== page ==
JTA — When the rock musical “Spring Awakening” premiered on Broadway in 2006, it was the darling of the critics and financial success. It won almost every major award possible, including eight Tonys, four Drama Desk Awards and even a Grammy.
- Survey: Big majority of Birthright applicants with a non-Jewish parent identify as Jews
- Mizrahi is the new black for American Jews
- Why are Jews called Jews?
So perhaps it’s not so surprising that it’s been revived on Broadway, even if it’s only been six years since it ended its successful run. Certainly more startling, though, is that the current production of “Spring Awakening” features a cast of deaf actors signing their lines — and songs.
Even one of the show’s most high-profile stars, Marlee Matlin, who is making her Broadway debut here, concedes that people might consider the idea — deaf actors performing a musical — a bit strange.
“It’s almost ironic,” she said through her longtime interpreter, Jack Jason. At the time of this conversation, she was en route from an interview in Brooklyn to her temporary Manhattan digs rented for the duration of the revival, which runs through January.
“You’re talking about something that doesn’t happen every day,” she says. “People who haven’t seen the show have to wonder: How is this going to work?
The answer? Very well.
Each deaf actor is accompanied by a hearing one, who sings or speaks what is being signed — in essence, two actors play each main role. While that may sound awkward, it takes audience members just a few minutes to become oriented, in part because the show, a production of the Deaf West Theater, is so creatively staged.
Set in Germany in the late 19th century, the “awakening” in “Spring Awakening” is a sexual one. A group of adolescents must deal with feelings they don’t understand and which their repressed parents do not explain. The musical has a rousing score by Steven Sater and Duncan Sheik that particularly comes to life when the young actors sing as an ensemble. When that happens, the deaf actors become like dancers; through their fast-paced use of American Sign Language, their hands combine the precision of the Rockettes with the artistry of ballerinas.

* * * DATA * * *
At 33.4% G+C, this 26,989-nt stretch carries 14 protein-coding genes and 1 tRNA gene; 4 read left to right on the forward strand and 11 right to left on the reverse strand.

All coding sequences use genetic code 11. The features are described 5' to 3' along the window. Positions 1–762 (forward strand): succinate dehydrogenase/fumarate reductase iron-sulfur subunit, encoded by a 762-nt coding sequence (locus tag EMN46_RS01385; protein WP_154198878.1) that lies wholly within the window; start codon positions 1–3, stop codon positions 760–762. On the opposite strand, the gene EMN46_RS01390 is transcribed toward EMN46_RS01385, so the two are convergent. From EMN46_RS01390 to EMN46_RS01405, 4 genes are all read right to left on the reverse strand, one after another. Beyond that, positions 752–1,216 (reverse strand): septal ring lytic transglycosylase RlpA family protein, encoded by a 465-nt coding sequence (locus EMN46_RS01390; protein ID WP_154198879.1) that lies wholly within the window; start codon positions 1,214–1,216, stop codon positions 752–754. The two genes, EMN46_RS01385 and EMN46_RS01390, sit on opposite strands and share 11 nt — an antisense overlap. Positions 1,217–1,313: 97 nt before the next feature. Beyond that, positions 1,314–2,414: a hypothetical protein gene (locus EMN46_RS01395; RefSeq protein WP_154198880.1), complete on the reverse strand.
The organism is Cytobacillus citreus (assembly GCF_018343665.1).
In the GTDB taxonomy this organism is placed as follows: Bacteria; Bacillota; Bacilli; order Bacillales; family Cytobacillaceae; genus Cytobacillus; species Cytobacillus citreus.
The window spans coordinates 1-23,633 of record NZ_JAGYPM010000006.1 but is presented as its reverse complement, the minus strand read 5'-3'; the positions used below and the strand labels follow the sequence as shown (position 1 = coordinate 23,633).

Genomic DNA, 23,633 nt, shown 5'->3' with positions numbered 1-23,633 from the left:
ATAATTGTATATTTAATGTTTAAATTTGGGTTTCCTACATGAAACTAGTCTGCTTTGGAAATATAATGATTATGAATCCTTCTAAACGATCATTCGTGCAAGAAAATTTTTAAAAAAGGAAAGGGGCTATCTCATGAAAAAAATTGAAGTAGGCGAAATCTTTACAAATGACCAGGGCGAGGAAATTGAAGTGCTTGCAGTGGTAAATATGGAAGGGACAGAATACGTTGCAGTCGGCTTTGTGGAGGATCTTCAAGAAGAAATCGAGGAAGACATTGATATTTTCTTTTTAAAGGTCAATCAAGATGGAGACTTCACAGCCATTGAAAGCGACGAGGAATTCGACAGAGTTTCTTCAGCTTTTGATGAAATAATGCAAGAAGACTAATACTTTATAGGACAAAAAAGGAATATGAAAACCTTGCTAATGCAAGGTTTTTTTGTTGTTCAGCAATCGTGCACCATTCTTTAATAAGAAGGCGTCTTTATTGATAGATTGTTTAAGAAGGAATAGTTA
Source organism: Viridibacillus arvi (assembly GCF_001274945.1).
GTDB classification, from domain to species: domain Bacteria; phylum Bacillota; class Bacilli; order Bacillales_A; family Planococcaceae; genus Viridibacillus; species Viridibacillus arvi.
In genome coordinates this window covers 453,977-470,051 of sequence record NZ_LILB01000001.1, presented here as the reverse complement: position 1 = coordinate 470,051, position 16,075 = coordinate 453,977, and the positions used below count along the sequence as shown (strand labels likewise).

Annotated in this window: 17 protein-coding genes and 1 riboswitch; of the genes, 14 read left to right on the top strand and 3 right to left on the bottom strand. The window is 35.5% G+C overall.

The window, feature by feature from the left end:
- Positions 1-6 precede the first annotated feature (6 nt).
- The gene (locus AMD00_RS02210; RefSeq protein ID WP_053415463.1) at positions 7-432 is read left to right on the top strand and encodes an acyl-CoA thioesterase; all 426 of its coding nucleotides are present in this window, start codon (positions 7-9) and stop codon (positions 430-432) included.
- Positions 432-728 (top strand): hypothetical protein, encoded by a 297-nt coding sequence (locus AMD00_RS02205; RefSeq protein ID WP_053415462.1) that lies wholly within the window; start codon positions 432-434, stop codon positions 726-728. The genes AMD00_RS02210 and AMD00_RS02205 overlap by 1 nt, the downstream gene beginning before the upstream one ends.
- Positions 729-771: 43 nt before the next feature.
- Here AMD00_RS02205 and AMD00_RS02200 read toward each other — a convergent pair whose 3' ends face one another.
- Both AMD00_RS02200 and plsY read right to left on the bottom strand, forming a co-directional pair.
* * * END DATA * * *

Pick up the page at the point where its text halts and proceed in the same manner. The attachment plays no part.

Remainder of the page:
Although, like Matlin, a few of the deaf actors are able to discern some sounds, “It is not about hearing the music,” she asserts. In fact, several of the actors who have minimal hearing decided — whether for aesthetic reasons or just to make a statement — not to wear hearing aids during the performance.
“They’re just great actors who incorporate the rhythm into their acting,” she continues. “It takes a great deal of rehearsal time working with the choreographer to make all this work. You [see] deaf actors on stage signing to music they can’t hear.”
The counter-intuitive performance adds a moving and affecting layer to the show that it didn’t have in its original production. Matlin says people stop her after every performance to comment on how awe-inspiring this version is.
Matlin, along with actress Camryn Manheim — who, like Matlin, is Jewish — play several adult roles in the play. While Matlin herself doesn’t sing, she says the “most difficult part was learning my lines in conjunction with the music.”
It was a process with which she was vaguely familiar.
“I didn’t listen to music [when I appeared] on ‘Dancing With the Stars,’ she says. “I just used an internal metronome and went with it.” That was in 2008; she was the sixth celebrity eliminated during that season of the American dance-competition show.
“Going with it” is something she’s been doing for a long time. Matlin, 50, was born in a Chicago suburb, the only deaf person in her family. She started to lose her hearing at 18 months. “I have no idea why and probably never will,” she says.